ERBIL, Kurdistan Region — A Kurdish politician in the Iraqi Parliament in Baghdad has claimed in comments to Rudaw that the Iraqi air force cannot legally use its newly acquired F-16 fighter jets in combat missions without the participation of Kurdish pilots.
Previous reporting by Rudaw has indicated only five Kurdish pilots have been trained by the US to operate the 36 F-16s purchased by the Iraqi government. Only four of those F-16s have so far been delivered to Iraq. One of those four jets has been assigned to a Kurdish pilot, Muhammad Anwar of Erbil.
“According to the signed agreements between the Iraqi government and the United States, the F-16 jets will not be used in combat without the participation of the Kurdish pilots. There are conditions in the agreement that the Iraqi government must fulfill,” MP Shakho Abdullah told Rudaw Tuesday.
“Four F-16s were delivered to Iraq this month. The agreement with the US obliges the Iraqi government not to operate these jets in combat missions in Iraqi cities, public places such as governorates, districts and towns,” he added. “The US has delivered the F-16 jets with the necessary ordnance. The jets are ready to use but they will not be used against ISIS for the time being.”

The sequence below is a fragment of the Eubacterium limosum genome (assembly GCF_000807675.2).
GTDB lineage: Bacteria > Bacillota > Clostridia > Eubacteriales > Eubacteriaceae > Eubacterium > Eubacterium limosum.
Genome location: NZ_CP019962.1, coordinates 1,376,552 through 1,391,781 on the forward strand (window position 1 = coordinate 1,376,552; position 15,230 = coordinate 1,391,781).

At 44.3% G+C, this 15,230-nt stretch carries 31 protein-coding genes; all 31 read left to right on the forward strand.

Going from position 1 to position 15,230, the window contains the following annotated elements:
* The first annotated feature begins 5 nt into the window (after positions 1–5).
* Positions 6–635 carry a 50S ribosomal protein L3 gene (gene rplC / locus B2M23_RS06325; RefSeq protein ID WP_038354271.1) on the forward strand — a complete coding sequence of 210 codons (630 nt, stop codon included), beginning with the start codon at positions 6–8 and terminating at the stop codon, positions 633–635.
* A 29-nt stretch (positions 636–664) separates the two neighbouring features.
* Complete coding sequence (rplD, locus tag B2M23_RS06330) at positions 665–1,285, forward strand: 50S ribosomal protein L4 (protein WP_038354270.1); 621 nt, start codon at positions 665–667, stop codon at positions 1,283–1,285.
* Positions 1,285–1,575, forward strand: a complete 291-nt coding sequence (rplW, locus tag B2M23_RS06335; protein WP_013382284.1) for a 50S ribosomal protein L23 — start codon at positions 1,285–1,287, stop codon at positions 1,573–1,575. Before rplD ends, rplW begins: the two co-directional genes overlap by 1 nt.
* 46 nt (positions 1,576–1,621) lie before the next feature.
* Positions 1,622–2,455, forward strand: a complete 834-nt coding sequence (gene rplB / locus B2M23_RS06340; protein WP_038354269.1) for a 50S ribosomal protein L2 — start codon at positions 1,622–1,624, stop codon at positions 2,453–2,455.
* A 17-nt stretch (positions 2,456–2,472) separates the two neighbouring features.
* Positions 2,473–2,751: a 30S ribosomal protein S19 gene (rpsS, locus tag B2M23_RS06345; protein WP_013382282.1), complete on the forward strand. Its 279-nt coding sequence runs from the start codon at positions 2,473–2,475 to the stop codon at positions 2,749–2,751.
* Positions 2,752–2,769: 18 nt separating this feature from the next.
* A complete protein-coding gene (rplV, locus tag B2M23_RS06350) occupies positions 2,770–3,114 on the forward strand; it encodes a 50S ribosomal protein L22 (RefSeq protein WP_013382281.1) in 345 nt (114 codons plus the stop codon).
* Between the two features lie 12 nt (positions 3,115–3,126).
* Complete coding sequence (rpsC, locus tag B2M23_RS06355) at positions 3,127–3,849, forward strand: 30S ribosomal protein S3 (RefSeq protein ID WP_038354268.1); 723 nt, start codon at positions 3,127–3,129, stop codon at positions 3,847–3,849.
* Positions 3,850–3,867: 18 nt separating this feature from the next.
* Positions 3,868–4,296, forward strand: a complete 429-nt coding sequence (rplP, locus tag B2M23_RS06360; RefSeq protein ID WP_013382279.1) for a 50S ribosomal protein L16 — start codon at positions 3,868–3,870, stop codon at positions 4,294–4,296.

Concerns have been raised by some Kurdish politicians that the newly acquired jets could be used to attack Kurds in the event of a Baghdad-Kurd conflict. Former President Saddam Hussein used his air force against the Kurds—including against civilian targets and for the deployment of chemical weapons—in the Al-Anfal campaign in the 1980s.
“The Kurds are worried about the policies and approaches of the Iraqi government in Baghdad towards the Kurds,” Adnan Mufti, a Patriotic Union of Kurdistan politburo member, told Rudaw this week regarding the F-16s.
Other Kurdish concerns surround the possibility the central government might lose control of the jets to ISIS. When the jihadists overran swaths of the country in summer 2014, the Iraqi army abandoned large numbers of military vehicles and equipment. Even more equipment was lost to ISIS when it seized the Anbar provincial capital of Ramadi this May.
“The Iraqi army might abandon its weapons to the terrorist groups as they did with the US weapons they left for ISIS,” the PUK’s Tariq Gardi, a Kurdish MP in the Iraqi Parliament in Baghdad, told Rudaw this week.